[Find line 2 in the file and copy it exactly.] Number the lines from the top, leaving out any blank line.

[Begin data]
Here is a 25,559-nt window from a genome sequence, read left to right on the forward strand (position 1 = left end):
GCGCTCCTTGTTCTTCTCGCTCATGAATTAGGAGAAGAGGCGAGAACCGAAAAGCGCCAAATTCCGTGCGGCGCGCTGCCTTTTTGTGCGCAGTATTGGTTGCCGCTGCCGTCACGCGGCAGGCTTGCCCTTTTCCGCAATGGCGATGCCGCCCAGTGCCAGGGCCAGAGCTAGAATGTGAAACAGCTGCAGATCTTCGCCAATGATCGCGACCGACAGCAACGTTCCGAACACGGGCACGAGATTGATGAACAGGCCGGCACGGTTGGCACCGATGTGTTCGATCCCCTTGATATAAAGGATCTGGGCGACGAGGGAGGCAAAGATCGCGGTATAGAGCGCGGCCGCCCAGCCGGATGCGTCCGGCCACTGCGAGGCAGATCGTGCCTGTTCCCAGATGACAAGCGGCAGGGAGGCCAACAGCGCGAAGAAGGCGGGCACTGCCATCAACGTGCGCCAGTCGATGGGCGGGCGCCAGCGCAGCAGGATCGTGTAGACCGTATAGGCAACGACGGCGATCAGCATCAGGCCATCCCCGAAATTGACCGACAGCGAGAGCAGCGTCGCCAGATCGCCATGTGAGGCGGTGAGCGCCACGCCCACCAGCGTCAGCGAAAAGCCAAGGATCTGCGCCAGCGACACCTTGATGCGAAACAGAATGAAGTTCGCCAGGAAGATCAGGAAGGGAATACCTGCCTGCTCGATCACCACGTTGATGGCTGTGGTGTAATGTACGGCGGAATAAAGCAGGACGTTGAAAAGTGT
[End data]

GCGCTCCTTGTTCTTCTCGCTCATGAATTAGGAGAAGAGGCGAGAACCGAAAAGCGCCAAATTCCGTGCGGCGCGCTGCCTTTTTGTGCGCAGTATTGGTTGCCGCTGCCGTCACGCGGCAGGCTTGCCCTTTTCCGCAATGGCGATGCCGCCCAGTGCCAGGGCCAGAGCTAGAATGTGAAACAGCTGCAGATCTTCGCCAATGATCGCGACCGACAGCAACGTTCCGAACACGGGCACGAGATTGATGAACAGGCCGGCACGGTTGGCACCGATGTGTTCGATCCCCTTGATATAAAGGATCTGGGCGACGAGGGAGGCAAAGATCGCGGTATAGAGCGCGGCCGCCCAGCCGGATGCGTCCGGCCACTGCGAGGCAGATCGTGCCTGTTCCCAGATGACAAGCGGCAGGGAGGCCAACAGCGCGAAGAAGGCGGGCACTGCCATCAACGTGCGCCAGTCGATGGGCGGGCGCCAGCGCAGCAGGATCGTGTAGACCGTATAGGCAACGACGGCGATCAGCATCAGGCCATCCCCGAAATTGACCGACAGCGAGAGCAGCGTCGCCAGATCGCCATGTGAGGCGGTGAGCGCCACGCCCACCAGCGTCAGCGAAAAGCCAAGGATCTGCGCCAGCGACACCTTGATGCGAAACAGAATGAAGTTCGCCAGGAAGATCAGGAAGGGAATACCTGCCTGCTCGATCACCACGTTGATGGCTGTGGTGTAATGTACGGCGGAATAAAGCAGGACGTTGAAAAGTGT